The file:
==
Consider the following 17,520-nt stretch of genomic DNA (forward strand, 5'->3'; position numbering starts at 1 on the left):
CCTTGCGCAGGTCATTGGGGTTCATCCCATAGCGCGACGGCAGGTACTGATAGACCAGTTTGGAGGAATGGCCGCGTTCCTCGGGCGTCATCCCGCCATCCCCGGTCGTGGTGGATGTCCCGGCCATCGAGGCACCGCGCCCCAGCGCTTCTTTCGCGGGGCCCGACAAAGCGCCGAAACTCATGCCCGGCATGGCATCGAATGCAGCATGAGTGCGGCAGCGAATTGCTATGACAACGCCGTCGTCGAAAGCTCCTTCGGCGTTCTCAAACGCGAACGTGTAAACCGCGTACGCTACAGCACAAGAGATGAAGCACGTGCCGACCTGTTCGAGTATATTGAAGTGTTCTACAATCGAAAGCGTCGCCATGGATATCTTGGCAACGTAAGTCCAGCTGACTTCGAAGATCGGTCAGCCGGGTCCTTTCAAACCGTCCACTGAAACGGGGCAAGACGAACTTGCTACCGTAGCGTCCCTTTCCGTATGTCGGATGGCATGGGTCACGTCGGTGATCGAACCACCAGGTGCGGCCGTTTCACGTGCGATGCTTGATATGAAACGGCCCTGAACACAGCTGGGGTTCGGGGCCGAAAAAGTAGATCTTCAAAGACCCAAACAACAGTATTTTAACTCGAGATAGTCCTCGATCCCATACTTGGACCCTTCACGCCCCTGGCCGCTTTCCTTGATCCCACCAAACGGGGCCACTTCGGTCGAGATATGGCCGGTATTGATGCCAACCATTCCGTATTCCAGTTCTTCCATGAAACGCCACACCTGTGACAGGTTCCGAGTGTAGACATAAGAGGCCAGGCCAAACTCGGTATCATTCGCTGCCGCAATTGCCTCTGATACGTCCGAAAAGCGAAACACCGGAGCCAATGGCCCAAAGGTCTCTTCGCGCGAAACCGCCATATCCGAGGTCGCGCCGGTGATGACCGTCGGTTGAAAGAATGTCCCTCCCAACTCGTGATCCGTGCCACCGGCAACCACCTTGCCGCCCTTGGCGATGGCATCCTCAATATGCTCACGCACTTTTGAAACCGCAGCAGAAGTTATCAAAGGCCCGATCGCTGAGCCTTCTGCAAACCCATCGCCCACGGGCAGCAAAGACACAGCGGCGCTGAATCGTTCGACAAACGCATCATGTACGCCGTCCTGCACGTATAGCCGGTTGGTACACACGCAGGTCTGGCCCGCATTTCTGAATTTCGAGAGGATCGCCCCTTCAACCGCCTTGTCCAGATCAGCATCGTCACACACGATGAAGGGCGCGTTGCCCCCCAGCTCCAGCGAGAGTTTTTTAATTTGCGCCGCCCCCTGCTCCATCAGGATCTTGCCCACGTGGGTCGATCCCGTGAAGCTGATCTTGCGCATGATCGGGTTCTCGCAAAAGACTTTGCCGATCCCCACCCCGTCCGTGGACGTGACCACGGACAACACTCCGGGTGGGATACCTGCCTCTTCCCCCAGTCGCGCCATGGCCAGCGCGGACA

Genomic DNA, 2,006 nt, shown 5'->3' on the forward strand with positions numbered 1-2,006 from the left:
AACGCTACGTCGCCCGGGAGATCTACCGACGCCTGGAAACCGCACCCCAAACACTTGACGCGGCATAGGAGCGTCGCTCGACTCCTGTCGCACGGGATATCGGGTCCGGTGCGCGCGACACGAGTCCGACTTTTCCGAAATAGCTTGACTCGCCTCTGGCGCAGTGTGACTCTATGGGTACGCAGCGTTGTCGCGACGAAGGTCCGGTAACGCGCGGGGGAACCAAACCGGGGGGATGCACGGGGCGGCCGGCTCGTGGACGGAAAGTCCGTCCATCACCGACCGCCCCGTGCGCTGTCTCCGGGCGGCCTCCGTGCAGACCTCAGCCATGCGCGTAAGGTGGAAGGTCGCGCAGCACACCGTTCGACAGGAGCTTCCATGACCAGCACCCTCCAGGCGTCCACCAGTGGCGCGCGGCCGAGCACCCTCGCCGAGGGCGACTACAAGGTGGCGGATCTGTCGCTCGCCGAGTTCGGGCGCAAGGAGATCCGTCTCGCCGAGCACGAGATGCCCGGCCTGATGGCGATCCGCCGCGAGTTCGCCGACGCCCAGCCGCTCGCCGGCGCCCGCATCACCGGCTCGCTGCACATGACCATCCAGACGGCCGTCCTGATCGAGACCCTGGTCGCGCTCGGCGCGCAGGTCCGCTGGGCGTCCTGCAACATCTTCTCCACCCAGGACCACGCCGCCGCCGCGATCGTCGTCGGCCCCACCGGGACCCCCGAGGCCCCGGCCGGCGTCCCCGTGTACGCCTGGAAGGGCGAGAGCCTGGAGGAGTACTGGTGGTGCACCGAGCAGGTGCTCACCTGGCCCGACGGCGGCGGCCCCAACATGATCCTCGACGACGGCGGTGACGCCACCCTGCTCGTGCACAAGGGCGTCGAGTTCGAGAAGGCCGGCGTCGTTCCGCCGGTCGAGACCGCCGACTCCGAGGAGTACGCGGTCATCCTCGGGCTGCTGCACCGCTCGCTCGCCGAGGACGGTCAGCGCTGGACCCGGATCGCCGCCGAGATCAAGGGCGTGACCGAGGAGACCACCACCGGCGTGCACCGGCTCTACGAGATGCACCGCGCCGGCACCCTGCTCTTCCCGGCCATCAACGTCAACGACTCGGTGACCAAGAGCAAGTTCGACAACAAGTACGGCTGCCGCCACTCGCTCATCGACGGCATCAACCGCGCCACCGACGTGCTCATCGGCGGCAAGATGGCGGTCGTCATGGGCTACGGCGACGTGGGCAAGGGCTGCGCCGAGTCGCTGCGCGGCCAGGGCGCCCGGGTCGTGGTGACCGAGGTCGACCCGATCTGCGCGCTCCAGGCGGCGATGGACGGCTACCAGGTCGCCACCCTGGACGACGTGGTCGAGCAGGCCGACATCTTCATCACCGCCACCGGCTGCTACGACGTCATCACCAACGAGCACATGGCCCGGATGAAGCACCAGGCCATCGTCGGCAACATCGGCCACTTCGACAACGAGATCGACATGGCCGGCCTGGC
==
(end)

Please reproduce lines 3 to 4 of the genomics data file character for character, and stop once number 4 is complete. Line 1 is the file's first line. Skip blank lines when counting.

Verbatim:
Genomic DNA, 2,006 nt, shown 5'->3' on the forward strand with positions numbered 1-2,006 from the left:
AACGCTACGTCGCCCGGGAGATCTACCGACGCCTGGAAACCGCACCCCAAACACTTGACGCGGCATAGGAGCGTCGCTCGACTCCTGTCGCACGGGATATCGGGTCCGGTGCGCGCGACACGAGTCCGACTTTTCCGAAATAGCTTGACTCGCCTCTGGCGCAGTGTGACTCTATGGGTACGCAGCGTTGTCGCGACGAAGGTCCGGTAACGCGCGGGGGAACCAAACCGGGGGGATGCACGGGGCGGCCGGCTCGTGGACGGAAAGTCCGTCCATCACCGACCGCCCCGTGCGCTGTCTCCGGGCGGCCTCCGTGCAGACCTCAGCCATGCGCGTAAGGTGGAAGGTCGCGCAGCACACCGTTCGACAGGAGCTTCCATGACCAGCACCCTCCAGGCGTCCACCAGTGGCGCGCGGCCGAGCACCCTCGCCGAGGGCGACTACAAGGTGGCGGATCTGTCGCTCGCCGAGTTCGGGCGCAAGGAGATCCGTCTCGCCGAGCACGAGATGCCCGGCCTGATGGCGATCCGCCGCGAGTTCGCCGACGCCCAGCCGCTCGCCGGCGCCCGCATCACCGGCTCGCTGCACATGACCATCCAGACGGCCGTCCTGATCGAGACCCTGGTCGCGCTCGGCGCGCAGGTCCGCTGGGCGTCCTGCAACATCTTCTCCACCCAGGACCACGCCGCCGCCGCGATCGTCGTCGGCCCCACCGGGACCCCCGAGGCCCCGGCCGGCGTCCCCGTGTACGCCTGGAAGGGCGAGAGCCTGGAGGAGTACTGGTGGTGCACCGAGCAGGTGCTCACCTGGCCCGACGGCGGCGGCCCCAACATGATCCTCGACGACGGCGGTGACGCCACCCTGCTCGTGCACAAGGGCGTCGAGTTCGAGAAGGCCGGCGTCGTTCCGCCGGTCGAGACCGCCGACTCCGAGGAGTACGCGGTCATCCTCGGGCTGCTGCACCGCTCGCTCGCCGAGGACGGTCAGCGCTGGACCCGGATCGCCGCCGAGATCAAGGGCGTGACCGAGGAGACCACCACCGGCGTGCACCGGCTCTACGAGATGCACCGCGCCGGCACCCTGCTCTTCCCGGCCATCAACGTCAACGACTCGGTGACCAAGAGCAAGTTCGACAACAAGTACGGCTGCCGCCACTCGCTCATCGACGGCATCAACCGCGCCACCGACGTGCTCATCGGCGGCAAGATGGCGGTCGTCATGGGCTACGGCGACGTGGGCAAGGGCTGCGCCGAGTCGCTGCGCGGCCAGGGCGCCCGGGTCGTGGTGACCGAGGTCGACCCGATCTGCGCGCTCCAGGCGGCGATGGACGGCTACCAGGTCGCCACCCTGGACGACGTGGTCGAGCAGGCCGACATCTTCATCACCGCCACCGGCTGCTACGACGTCATCACCAACGAGCACATGGCCCGGATGAAGCACCAGGCCATCGTCGGCAACATCGGCCACTTCGACAACGAGATCGACATGGCCGGCCTGGC